SERB VILLAGES AROUND SREBRENICA
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PHOTO: Serbs around Srebrenica never demilitarized, even though they were required to do so per the 1993 demilitarization agreement.
From the Trial Judgment of Naser Oric:
The Trial Judgment of Naser Oric makes it clear that Serb villages around Srebrenica were heavily militarized bases from which Serbs launched brutal attacks on Bosnian Muslim villages, as well as on the town of Srebrenica itself. As stated in the Judgment, quote:
“Between April 1992 and March 1993, Srebrenica town and the villages in the area held by Bosnian Muslims were constantly subjected to Serb military assaults, including artillery attacks, sniper fire, as well as occasional bombing from aircrafts. Each onslaught followed a similar pattern. Serb soldiers and paramilitaries surrounded a Bosnian Muslim village or hamlet, called upon the population to surrender their weapons, and then began with indiscriminate shelling and shooting. In most cases, they then entered the village or hamlet, expelled or killed the population, who offered no significant resistance, and destroyed their homes. During this period, Srebrenica was subjected to indiscriminate shelling from all directions on a daily basis. Potočari in particular was a daily target for Serb artillery and infantry because it was a sensitive point in the defence line around Srebrenica. Other Bosnian Muslim settlements were routinely attacked as well. All this resulted in a great number of refugees and casualties.”
“In comparison, it appears that the Bosnian Muslim side did not adequately prepare for the looming armed conflict. There were not even firearms to be found in the BosnianMuslim villages, apart from some privately owned pistols and hunting rifles; a few light weaponswere kept at the Srebrenica police station.”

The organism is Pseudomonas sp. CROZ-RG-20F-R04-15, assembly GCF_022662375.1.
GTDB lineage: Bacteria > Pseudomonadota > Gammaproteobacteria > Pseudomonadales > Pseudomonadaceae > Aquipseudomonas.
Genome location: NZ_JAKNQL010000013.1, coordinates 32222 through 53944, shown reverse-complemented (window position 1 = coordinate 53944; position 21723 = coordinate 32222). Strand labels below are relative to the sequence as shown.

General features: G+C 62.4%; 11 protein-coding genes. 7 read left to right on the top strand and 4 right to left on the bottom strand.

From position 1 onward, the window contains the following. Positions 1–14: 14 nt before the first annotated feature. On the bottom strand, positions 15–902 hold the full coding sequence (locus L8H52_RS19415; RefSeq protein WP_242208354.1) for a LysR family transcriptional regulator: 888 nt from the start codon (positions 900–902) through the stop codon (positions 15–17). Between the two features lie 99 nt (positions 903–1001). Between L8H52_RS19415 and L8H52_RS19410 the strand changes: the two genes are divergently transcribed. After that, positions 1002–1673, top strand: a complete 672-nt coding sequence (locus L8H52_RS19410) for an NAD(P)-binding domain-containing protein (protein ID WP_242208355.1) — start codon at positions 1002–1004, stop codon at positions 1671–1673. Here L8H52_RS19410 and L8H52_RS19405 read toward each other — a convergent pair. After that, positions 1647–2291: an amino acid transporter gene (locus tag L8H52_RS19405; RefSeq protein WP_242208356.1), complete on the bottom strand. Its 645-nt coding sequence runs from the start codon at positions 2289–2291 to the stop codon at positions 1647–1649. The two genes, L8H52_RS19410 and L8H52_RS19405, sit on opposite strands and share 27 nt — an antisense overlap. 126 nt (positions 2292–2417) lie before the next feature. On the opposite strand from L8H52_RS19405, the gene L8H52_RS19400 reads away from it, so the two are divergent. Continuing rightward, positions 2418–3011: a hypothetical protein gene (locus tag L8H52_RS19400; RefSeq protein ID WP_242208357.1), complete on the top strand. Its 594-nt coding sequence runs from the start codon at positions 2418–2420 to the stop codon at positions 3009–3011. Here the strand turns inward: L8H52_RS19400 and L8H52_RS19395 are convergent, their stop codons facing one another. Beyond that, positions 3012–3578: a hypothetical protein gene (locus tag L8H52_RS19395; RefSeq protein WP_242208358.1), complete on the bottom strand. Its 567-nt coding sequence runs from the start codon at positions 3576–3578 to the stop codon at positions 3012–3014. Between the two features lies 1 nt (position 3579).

The Judgment makes it clear that Serb village of Kravica was a military base from which Serbs launched deadly attacks on neighbouring Bosnian Muslim villages and town of Srebrenica itself. The Bosniak counter-attack on Kravica on the 7 January 1993 followed as a result of Serb blockade of humanitarian aid and constant attacks on nearby Bosnian Muslim villages. According to the Judgment:
“The fighting intensified in December 1992 and the beginning of January 1993, when Bosnian Muslims were attacked by Bosnian Serbs primarily from the direction of Kravica and Ježestica. In the early morning of the 7 January 1993, Orthodox Christmas day, Bosnian Muslims attacked Kravica, Ježestica and Šiljkovići. Convincing evidence suggests that the village guards were backed by the VRS [Bosnian Serb Army], and following the fighting in the summer of 1992, they received military support, including weapons and training. A considerable amount of weapons and ammunition was kept in Kravica and Šiljkovići. Moreover, there is evidence that besides the village guards, there was Serb and Bosnian Serb military presence in the area. The Trial Chamber is not satisfied that it can be attributed solely to Bosnian Muslims. The evidence is unclear as to the number of houses destroyed by Bosnian Muslims as opposed to those destroyed by Bosnian Serbs. In light of this uncertainty, the Trial Chamber concludes that the destruction of property in Kravica between 7 and 8 December 1992 does not fulfil the elements of wanton destruction of cities, towns or villages not justified by military necessity.”
“Between June 1992 and March 1993, Bosnian Muslims raided a number of vllages and hamlets inhabited by Bosnian Serbs, or from which Bosnian Muslims had formerly been expelled. One of the purposes of these actions was to acquire food, weapons, ammunition and military equipment. Bosnian Serb forces controlling the access roads were not allowing international humanitarian aid – most importantly, food and medicine – to reach Srebrenica. As a consequence, there was a constant and serious shortage of food causing starvation to peak in the winter of 1992/1993. Numerous people died or were in an extremely emaciated state due to malnutrition.”